The discussion about what is the best approach when teaching grammar in MFL is always a 'hot seat' topic and at times many of us will have to agree to disagree as we all have our own views and experiences which on a practical level, sometimes agree and sometimes disagree with the research into SLA - each learner and school context is unique therefore different approaches will be more suitable for the diversity of these contexts.
In this post, I would like to discuss the differing points of view...
I believe that the purpose of learning a language is to be able to communicate in it. Many times, students tell me: ' I would love to study German in the college, but I just want to learn to speak it well so I can use it with my other STEM subjects, I don't want to analyse literature and learn Grammar.' However, in the practice, for many teachers and leaders in the schools, this is not as straightforward as it might seem, especially with the pressures of delivering results and achieving good grades.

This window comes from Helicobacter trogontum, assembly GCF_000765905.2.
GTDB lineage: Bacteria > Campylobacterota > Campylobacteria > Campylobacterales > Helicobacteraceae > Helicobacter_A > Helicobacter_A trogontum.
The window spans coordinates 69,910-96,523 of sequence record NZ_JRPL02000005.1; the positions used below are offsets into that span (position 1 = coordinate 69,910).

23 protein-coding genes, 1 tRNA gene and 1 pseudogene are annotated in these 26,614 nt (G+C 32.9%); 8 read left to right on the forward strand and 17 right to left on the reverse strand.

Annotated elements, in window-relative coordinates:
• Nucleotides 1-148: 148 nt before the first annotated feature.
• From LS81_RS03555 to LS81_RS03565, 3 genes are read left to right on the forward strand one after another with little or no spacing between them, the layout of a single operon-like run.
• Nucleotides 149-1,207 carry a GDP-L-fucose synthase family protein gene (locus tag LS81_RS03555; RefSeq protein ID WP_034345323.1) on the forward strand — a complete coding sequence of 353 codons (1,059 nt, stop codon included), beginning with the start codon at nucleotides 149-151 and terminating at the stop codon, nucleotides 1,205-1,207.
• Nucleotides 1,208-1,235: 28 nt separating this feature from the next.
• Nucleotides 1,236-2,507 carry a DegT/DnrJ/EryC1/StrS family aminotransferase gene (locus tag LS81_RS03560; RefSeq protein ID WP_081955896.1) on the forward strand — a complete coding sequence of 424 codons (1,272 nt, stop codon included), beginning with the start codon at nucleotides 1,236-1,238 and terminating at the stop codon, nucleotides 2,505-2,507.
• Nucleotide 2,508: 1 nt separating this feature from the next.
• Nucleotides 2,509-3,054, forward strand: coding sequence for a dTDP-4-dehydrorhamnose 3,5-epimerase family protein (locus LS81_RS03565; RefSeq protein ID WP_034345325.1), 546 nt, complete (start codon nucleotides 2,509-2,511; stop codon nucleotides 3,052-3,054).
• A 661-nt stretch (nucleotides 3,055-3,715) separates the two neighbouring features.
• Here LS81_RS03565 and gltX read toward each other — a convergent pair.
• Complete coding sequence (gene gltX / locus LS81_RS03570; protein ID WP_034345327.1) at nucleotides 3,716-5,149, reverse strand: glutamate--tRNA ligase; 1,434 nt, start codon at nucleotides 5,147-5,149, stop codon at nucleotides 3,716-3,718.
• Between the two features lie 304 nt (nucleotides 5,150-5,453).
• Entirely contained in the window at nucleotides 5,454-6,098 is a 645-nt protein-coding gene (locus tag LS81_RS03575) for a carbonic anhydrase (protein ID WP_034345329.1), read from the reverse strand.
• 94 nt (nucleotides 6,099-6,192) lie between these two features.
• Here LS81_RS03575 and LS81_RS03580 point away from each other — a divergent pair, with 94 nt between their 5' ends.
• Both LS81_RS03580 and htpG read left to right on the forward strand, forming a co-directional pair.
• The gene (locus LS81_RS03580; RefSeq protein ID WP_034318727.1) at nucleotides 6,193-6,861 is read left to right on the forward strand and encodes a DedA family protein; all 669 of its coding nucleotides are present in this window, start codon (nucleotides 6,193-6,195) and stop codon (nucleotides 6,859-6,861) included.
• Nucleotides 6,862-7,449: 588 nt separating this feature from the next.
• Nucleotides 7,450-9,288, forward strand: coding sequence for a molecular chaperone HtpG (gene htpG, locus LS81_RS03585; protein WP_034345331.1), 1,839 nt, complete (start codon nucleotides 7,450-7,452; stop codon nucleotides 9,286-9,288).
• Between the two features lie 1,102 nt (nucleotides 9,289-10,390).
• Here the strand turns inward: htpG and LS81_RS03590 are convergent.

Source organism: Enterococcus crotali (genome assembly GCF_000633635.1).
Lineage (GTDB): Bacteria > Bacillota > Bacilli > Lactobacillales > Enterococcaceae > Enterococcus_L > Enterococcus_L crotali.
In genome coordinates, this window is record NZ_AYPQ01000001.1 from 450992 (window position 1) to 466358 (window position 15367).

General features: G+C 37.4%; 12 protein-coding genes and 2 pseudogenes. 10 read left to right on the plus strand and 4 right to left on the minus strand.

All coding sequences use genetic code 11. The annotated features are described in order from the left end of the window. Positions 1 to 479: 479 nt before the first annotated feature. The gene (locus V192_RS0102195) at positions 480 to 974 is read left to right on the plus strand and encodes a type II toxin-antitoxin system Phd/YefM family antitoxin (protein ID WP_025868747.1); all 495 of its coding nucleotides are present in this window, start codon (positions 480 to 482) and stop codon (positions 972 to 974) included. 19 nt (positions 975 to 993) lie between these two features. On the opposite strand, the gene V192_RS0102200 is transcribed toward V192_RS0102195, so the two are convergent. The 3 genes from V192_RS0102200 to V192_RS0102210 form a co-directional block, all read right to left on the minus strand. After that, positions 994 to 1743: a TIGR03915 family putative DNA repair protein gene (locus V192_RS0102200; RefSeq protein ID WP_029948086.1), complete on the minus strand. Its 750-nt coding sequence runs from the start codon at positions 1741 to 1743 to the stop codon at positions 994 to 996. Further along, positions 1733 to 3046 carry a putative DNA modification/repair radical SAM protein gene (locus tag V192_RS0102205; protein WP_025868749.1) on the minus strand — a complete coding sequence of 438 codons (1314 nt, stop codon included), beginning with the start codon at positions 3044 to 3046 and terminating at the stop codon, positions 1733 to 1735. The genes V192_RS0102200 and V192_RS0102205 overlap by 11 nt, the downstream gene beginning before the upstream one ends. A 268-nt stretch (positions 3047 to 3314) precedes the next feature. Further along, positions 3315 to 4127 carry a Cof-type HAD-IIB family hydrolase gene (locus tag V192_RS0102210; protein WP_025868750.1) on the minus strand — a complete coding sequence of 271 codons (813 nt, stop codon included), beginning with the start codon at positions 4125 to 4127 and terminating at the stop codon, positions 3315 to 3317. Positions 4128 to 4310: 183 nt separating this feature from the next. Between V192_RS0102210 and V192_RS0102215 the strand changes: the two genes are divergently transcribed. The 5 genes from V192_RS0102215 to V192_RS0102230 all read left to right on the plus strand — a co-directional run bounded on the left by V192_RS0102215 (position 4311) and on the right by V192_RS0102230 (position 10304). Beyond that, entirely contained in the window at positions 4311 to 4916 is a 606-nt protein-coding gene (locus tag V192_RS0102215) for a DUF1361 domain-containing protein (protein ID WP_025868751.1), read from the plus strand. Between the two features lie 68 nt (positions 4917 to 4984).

To embed grammar fully into students LTM, it has to be practised extensively via all four skills. From personal experience, this often happens via the reading and writing, but not as much through the listening and speaking skill. This is especially important, in a skill such as listening, where students need to be able to recognise grammatical patterns in a sentence within a speech and arrange them within the context to aid not only comprehension but also acquisition of the new structure or chunk. It is also rather common to observe lesser grammatical accuracy in spoken language than in written language.
With my Academy context in mind, this is how we approach grammar in our classrooms:
When I started to teach, some 17 years ago, my approach to grammar teaching was explicit. This is how I was taught grammar myself, as a student. On a personal level, I have to admit, it suited me as I was an academic student and I needed to understand how the language works and links, plus I had the discipline to memorise the patterns and study beyond the walls of the classroom. This was the way I was taught to teach it during my PGCE course, and it was also confirmed through the observations of my mentors and colleagues.